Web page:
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Providing evidence to improve practice

Individual study: Timber harvesting residue treatment: Part 1. Responses of conifer seedlings, soils and microclimate

Published source details

Zabowski D., Java B., Scherer G., Everett R. & Ottmar R. (2000) Timber harvesting residue treatment: Part 1. Responses of conifer seedlings, soils and microclimate. Forest Ecology and Management, 126, 25-34


This study is summarised as evidence for the intervention(s) shown on the right. The icon shows which synopsis it is relevant to.

Manage woody debris before tree planting Forest Conservation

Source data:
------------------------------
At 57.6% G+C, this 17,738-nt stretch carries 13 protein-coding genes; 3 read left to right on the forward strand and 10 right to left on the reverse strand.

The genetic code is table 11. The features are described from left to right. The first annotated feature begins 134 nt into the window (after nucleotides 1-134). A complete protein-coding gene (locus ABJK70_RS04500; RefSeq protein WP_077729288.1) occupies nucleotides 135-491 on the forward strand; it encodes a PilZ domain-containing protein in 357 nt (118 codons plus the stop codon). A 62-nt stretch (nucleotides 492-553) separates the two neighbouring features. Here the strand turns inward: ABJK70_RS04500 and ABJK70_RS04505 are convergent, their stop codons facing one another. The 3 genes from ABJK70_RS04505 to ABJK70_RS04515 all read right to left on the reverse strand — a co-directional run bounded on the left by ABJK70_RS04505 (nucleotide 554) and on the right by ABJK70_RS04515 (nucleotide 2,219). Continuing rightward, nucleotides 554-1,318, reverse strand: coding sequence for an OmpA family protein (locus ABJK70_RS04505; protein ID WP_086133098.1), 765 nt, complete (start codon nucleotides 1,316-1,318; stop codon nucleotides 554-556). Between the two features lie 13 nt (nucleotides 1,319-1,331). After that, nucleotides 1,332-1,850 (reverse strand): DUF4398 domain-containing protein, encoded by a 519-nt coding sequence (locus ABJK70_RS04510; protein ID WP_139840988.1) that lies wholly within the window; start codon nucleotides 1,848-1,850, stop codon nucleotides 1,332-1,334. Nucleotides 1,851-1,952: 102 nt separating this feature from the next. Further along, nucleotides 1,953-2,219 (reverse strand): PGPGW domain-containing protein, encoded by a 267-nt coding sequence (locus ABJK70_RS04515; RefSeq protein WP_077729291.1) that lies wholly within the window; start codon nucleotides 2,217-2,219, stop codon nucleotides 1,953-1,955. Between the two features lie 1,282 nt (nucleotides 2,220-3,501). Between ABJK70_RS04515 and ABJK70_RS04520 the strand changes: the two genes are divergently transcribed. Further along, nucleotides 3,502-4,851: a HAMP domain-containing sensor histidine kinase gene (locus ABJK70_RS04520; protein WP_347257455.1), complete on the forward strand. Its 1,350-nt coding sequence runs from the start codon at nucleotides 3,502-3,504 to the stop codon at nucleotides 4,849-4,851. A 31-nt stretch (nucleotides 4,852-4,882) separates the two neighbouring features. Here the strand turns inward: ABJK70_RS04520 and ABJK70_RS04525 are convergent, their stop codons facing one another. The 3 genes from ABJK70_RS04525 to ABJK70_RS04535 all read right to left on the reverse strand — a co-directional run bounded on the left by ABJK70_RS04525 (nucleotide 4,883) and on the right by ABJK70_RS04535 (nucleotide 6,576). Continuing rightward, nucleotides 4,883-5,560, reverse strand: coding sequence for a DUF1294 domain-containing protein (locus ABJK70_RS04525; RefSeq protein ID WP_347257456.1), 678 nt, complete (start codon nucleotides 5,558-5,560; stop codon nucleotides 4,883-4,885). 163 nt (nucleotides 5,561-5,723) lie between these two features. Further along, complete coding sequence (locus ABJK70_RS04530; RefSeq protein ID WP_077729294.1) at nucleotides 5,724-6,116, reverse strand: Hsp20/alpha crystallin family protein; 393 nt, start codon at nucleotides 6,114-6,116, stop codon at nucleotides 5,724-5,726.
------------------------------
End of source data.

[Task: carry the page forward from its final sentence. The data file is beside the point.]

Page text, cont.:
A replicated, controlled study in 1988-1994 in temperate coniferous forest in Washington state, USA (Zabowski et al. 2000) found that removing, chopping or burning woody debris had mixed effects on the growth of planted Douglas-fir Pseudotsuga menziesii and lodgepole pine Pinus contorta seedlings. The average total height growth of both species was lower in cleared than control plots and highest following a spring burn (piled: 61 cm; autumn burn: 66; chopped: 71; pulled off site: 71; piled and burned: 72; control: 75; spring burn: 90). In 1989, seven treatment plots (0.3-3.2 ha) were established in each of four sites: control (untreated); woody debris pulled off site (using a cable system); chopped (debris mechanically chopped); debris piled and burned; debris piled; spring burn (low intensity spring broadcast-burn); autumn burn (low-to-medium intensity autumn broadcast-burn). All plots were clearcut in 1988 and planted with Douglas-fir or lodgepole pine seedlings in 1990. The height of 100 seedlings in each plot was measured at the end of the first and fifth growing seasons.